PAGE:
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Armor/AFV
For all ground-operating modelling subjects.
model pet peeves
Folgore
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Canada
Joined: May 31, 2002
KitMaker: 1,109 posts
AeroScale: 0 posts
Posted: Monday, August 19, 2002 - 08:23 AM UTC
Just found a new one today. The sprockets on the sprocket wheels of my Zvezda M13/40 are unevenly spaced. As a result, it is impossible to get them properly aligned all the way through. Doesn't help with putting the tracks on, that's for sure.

Nic
Posted: Monday, August 19, 2002 - 10:41 PM UTC
I bought the Maquette Marder lll, very nice kit by the way- BUT, their are some $%#@)! sinkholes in the interior of the kit, and the interior is very nice. It is too bad that the eastern European manufacturers do not have better quality control. They have subjects that no one else even thinks about, but they rush things before they inspect their work.

Chris Pig no.1
210cav
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Virginia, United States
Joined: February 05, 2002
KitMaker: 6,146 posts
AeroScale: 32 posts
Posted: Tuesday, August 20, 2002 - 12:39 AM UTC
Here's another to chew on. The holes in the hull caused by the desire of someone to put an engine and batteries in Tamiya models. I hate them.
DJ
GunTruck
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California, United States
Joined: December 01, 2001
KitMaker: 5,885 posts
AeroScale: 103 posts
Posted: Tuesday, August 20, 2002 - 12:41 AM UTC

Quoted Text

Here's another to chew on. The holes in the hull caused by the desire of someone to put an engine and batteries in Tamiya models. I hate them.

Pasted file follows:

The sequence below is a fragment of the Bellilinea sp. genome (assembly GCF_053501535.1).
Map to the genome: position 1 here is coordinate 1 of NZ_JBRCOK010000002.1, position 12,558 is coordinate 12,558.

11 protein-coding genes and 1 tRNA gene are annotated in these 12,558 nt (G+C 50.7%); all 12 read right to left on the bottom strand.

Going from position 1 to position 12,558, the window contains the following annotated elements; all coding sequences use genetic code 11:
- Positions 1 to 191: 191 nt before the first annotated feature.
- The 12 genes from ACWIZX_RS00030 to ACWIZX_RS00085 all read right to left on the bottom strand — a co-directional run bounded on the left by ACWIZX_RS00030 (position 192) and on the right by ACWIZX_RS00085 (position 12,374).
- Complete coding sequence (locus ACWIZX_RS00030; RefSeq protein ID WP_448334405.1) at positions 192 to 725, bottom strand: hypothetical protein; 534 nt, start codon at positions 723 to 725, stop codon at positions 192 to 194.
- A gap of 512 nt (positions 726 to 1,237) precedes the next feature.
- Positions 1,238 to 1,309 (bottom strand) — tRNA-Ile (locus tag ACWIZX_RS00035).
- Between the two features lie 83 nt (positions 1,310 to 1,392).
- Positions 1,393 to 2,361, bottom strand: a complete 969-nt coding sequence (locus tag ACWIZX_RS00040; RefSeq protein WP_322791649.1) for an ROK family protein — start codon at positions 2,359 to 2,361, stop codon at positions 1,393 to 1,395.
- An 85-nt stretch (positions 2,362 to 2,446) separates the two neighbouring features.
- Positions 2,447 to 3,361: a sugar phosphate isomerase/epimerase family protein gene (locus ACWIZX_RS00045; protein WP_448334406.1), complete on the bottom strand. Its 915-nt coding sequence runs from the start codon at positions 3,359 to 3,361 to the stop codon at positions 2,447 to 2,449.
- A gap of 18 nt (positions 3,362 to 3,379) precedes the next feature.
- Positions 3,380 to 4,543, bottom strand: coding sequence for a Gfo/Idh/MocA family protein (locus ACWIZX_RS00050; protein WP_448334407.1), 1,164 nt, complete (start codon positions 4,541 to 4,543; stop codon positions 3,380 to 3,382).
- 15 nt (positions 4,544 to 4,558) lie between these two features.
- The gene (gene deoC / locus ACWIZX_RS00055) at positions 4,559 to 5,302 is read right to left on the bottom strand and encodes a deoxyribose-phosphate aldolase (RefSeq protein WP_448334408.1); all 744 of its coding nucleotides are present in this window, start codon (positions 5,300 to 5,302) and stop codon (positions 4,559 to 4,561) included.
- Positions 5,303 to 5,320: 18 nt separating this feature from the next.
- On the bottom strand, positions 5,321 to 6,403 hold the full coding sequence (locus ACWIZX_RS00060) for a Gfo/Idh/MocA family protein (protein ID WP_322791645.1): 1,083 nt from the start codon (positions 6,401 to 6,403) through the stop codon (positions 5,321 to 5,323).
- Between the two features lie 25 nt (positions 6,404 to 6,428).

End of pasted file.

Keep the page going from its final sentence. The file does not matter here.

DJ



Ditto! Those are a pain to fill back in...

Gunnie
Bravo-Comm
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Texas, United States
Joined: March 20, 2002
KitMaker: 525 posts
AeroScale: 0 posts
Posted: Tuesday, August 20, 2002 - 12:57 AM UTC
I Totally Agee !! I hate it when they do that. I wish they wiould not put those in them. Or if they do. Then do it for only specific kits that are set up for that type of kit and not for a static kit.


DAGGER-1
210cav
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Virginia, United States
Joined: February 05, 2002
KitMaker: 6,146 posts
AeroScale: 32 posts
Posted: Tuesday, August 20, 2002 - 01:23 AM UTC
Regarding those holes, what do you do to counteract them? I usualy glue a thin strip inside the hull then apply green putty to the exterior portion, smooth it and paint. You can still see the indention.
DJ
AJLaFleche
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Massachusetts, United States
Joined: May 05, 2002
KitMaker: 8,074 posts
AeroScale: 328 posts
Posted: Tuesday, August 20, 2002 - 01:27 AM UTC
" Totally Agee !! I hate it when they do that. I wish they wiould not put those in them. Or if they do. Then do it for only specific kits that are set up for that type of kit and not for a static kit"

Does Tamiya even sell motorized kits any more? You'd think they'd realize their market and either clean the molds or provide a small sprue with plugs. Hmm, maybe some enterprising aftermarket guy will run with this and male some nice little resin plugs.

What's really a PIA is when a second company gets Tamiya molds and doesn't bother to fix these.
AJLaFleche
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Massachusetts, United States
Joined: May 05, 2002
KitMaker: 8,074 posts
AeroScale: 328 posts
Posted: Tuesday, August 20, 2002 - 01:30 AM UTC
Fixin' motor hole in the bottom of the hull blues:

The smal round or oval ones get a big chunk of sprue while the big rectangles get sheet stock. Both get flooded with superglue and a spritz of accelerator. No shrinkage but a whole lotta sanding.
Folgore
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Canada
Joined: May 31, 2002
KitMaker: 1,109 posts
AeroScale: 0 posts
Posted: Tuesday, August 20, 2002 - 01:31 AM UTC
Yeah, you'd think that maybe for rereleases of their old kits (which are the only ones with those awful holes) Tamiya could fix those things. Of course, I don't know what goes into manufacturing a model kit. Maybe it would be too difficult.......

Also, my last post in this thread led me to another peeve. I don't like it when the locator pins and holes do not properly align. It's easy enough to correct (just remove the pins), but it's still a pain.